The eggs we had for breakfast were most often laid by hens on the farm. They were grain fed, free range. We found laying nests in some of the strangest places, and the eggs were delicious. Sometimes, they were quite large. Once in a while, we would get one that had two yolks, These were typically a bit larger than the regular fare. When there was an excess of eggs, Mama would break enough for a meal of scrambled eggs into a plastic freezer container and freeze them. In wintertime, when the hens were not laying many eggs due to the cold, we would use those eggs–usually on the weekend.

Mama and Daddy would purchase two or three flats of baby chickens each year. We would tend to them as they grew. When they were about six weeks old, they were good to eat as fryers. We would kill, pluck, clean, cut and freeze enough to last most of the summer. During the fall, we would repeat the process with older hens and roosters which were used for chicken soups, chicken and dumplings, and fried chicken during the colder months.

We had a small herd of beef cattle and a small herd of milking cows. Daddy and my brothers would milk the cows each morning and night. We took out what we needed for the family, and the rest was stored in ten gallon cans which were kept in a cooling tank. The milkman would come twice a week, pick up what we had in the cooler and leave the empty cans for more milk. The cream on this milk ranged from an inch and a half thick on top of the milk to three inches thick. We skimmed most of the cream off to make hand churned butter. We often kept a gallon or two in the freezer. When Mama made grape dumplings in the winter months (using the half-gallon jars of grape pulp she had canned the previous summer), this frozen cream was scooped out and served atop the dumplings. Mmmmmm!!! This was some good eatin’ on a cold winter night.

There is so much more I could tell, but this gives a general synopsis of life “Down on the Farm” when I was young.

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Photo Above: by Gabriel Jiminez @ Unsplash.com.

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Calendar Quindecims July

by tkbrown
Summer heat melts most ev'ry day
and seems to give erotic sway
as opportunity surmounts
all thought in those special moments
of delightful, hot arousal.
Then, sudden, shrill silence doth stall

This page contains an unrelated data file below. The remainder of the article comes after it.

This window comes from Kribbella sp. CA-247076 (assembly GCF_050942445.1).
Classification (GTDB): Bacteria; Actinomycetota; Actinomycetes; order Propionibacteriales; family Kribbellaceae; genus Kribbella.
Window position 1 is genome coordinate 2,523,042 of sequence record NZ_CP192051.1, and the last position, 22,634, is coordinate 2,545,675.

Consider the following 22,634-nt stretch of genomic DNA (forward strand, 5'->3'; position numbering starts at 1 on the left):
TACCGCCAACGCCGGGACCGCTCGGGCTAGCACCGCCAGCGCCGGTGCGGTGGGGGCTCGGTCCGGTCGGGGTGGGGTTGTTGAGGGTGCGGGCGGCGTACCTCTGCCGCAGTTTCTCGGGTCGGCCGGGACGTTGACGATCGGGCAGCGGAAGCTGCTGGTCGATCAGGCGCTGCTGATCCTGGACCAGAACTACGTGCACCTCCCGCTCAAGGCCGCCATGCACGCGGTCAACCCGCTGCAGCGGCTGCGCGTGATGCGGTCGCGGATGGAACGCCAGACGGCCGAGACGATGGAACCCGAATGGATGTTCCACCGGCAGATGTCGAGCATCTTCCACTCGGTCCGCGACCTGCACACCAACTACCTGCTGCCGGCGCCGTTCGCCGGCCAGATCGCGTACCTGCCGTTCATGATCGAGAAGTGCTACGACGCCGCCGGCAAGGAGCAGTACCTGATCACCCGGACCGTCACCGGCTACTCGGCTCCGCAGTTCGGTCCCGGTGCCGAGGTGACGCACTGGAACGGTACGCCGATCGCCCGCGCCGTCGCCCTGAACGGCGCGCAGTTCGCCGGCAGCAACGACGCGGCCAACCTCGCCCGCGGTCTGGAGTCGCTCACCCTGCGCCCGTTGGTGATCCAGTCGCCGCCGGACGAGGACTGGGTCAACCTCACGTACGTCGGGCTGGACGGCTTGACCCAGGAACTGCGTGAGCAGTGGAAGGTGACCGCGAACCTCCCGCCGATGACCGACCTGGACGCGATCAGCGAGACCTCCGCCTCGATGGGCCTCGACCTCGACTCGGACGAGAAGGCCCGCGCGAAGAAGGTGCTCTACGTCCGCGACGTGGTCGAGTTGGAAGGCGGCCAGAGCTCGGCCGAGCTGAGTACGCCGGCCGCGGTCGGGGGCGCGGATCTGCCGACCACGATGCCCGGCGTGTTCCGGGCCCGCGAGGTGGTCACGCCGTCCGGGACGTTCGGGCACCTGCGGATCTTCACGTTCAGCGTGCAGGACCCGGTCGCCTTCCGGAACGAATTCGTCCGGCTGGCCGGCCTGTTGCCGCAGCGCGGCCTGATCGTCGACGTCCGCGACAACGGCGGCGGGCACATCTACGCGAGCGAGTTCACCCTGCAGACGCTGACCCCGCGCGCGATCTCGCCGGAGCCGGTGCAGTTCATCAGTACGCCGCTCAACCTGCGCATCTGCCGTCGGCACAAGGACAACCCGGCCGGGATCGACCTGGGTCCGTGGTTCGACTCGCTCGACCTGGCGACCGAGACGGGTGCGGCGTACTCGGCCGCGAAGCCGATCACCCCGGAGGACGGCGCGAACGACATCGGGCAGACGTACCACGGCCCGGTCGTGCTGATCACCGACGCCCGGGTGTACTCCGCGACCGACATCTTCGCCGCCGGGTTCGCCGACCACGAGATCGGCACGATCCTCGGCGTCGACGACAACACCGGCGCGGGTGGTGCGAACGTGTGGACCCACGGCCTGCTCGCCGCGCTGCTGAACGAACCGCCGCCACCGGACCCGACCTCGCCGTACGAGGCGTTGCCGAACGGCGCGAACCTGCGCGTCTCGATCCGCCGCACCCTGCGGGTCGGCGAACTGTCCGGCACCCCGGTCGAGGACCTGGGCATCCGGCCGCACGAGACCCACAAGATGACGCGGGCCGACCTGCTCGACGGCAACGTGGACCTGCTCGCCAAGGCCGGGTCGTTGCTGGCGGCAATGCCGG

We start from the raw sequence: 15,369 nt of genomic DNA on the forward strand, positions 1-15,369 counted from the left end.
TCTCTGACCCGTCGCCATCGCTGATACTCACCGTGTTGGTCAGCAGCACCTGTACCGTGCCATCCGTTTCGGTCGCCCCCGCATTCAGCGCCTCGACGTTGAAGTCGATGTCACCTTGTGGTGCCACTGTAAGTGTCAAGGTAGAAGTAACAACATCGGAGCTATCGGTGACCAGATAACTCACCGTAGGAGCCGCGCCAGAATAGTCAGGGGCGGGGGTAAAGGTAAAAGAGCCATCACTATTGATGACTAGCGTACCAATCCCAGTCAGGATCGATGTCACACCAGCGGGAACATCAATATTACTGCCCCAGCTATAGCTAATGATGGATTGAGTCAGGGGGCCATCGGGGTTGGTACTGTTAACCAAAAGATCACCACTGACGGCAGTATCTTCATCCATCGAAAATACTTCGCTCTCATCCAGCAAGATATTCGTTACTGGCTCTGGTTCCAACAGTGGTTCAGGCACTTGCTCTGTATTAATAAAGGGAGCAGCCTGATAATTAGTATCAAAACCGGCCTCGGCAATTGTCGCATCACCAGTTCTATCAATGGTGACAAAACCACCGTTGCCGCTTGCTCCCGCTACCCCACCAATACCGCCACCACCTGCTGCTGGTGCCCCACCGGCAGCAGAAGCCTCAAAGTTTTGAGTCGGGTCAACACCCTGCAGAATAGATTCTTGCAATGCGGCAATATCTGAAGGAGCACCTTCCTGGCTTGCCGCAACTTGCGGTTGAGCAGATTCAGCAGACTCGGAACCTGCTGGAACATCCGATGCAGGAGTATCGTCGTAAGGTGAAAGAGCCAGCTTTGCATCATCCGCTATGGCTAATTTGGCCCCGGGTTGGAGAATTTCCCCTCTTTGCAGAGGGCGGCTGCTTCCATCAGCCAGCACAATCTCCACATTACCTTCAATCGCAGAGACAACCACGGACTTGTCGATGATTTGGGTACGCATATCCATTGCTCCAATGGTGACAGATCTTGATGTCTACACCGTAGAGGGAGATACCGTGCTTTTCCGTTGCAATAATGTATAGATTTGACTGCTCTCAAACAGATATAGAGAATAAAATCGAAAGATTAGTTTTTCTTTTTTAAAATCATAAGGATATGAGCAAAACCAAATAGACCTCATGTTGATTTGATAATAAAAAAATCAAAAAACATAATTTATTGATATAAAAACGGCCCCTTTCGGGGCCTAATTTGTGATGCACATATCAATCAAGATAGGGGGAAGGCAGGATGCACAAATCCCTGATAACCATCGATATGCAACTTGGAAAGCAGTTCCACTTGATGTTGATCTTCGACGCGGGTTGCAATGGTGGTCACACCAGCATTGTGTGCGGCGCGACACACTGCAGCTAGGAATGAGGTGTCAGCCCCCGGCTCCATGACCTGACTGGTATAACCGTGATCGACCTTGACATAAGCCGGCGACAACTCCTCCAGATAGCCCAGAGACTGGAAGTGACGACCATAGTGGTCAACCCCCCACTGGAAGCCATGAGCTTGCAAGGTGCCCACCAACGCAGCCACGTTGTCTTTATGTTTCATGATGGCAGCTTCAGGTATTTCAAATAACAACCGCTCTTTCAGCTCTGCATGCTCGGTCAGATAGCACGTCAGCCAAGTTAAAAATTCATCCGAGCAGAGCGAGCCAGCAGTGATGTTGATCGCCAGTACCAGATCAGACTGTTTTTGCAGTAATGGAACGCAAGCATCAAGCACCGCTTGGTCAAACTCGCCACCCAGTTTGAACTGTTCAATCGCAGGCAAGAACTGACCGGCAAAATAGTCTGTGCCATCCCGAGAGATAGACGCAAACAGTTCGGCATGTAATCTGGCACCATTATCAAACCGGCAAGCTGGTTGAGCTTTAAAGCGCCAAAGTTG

as the heat sets in, shimmering
the sky, passersby in faux bling
seem to be seeking summer breeze
that pushes out upon the seas.
'Twas lost upon the desert sands
drifting in from faraway lands.
The virus again takes a toll
amongst reveling protestor's roll
and partygoers on a stroll.

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Image Above: Fourth of July Fireworks @depositphotos.com/vector-images/
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Calendar Quindecims – September 2019

by tkbrown

~~~~~~~~~~

September
The waning days of September
bring memories from days of yore,
of growing-up, learning the ways
employed by those living before.
Comforts not thought to be quite new
by those who enjoy them today —
were considered luxury then
and wood heaters merely cliche.
Summer ends with fall equinox,
cooler nights bring welcome relief,
people start thinking to months ahead
when holidays will seem too brief.
Time will become holiday blur
as days and nights begin to whirr —
and suddenly appears New Year.

~~~~~~~~~~

Photo above:
Fall Foliage Homestead -- by Matthew Pla @ Unsplash.com.

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Summer into Fall . . . a haiku by tkbrown

Summer’s hottest days

are the ones toward its end —

and then, fall begins.

Just some thoughts on 9/11 – Eighteen years ago today – the day known as 911 – the people of this country united as one against ‘the enemy’. Patriotism was at a pinnacle for a long time after that day. Now, patriotism is viewed as ‘far right’. This view is so far left that it does not even recognize itself.

When the best thing that can be said denigrates another, that is not patriotism – it is denigration. I would like to see some more of that patriotism that was so strong after 9/11. I hope it does not take another attack on our country to bring it back.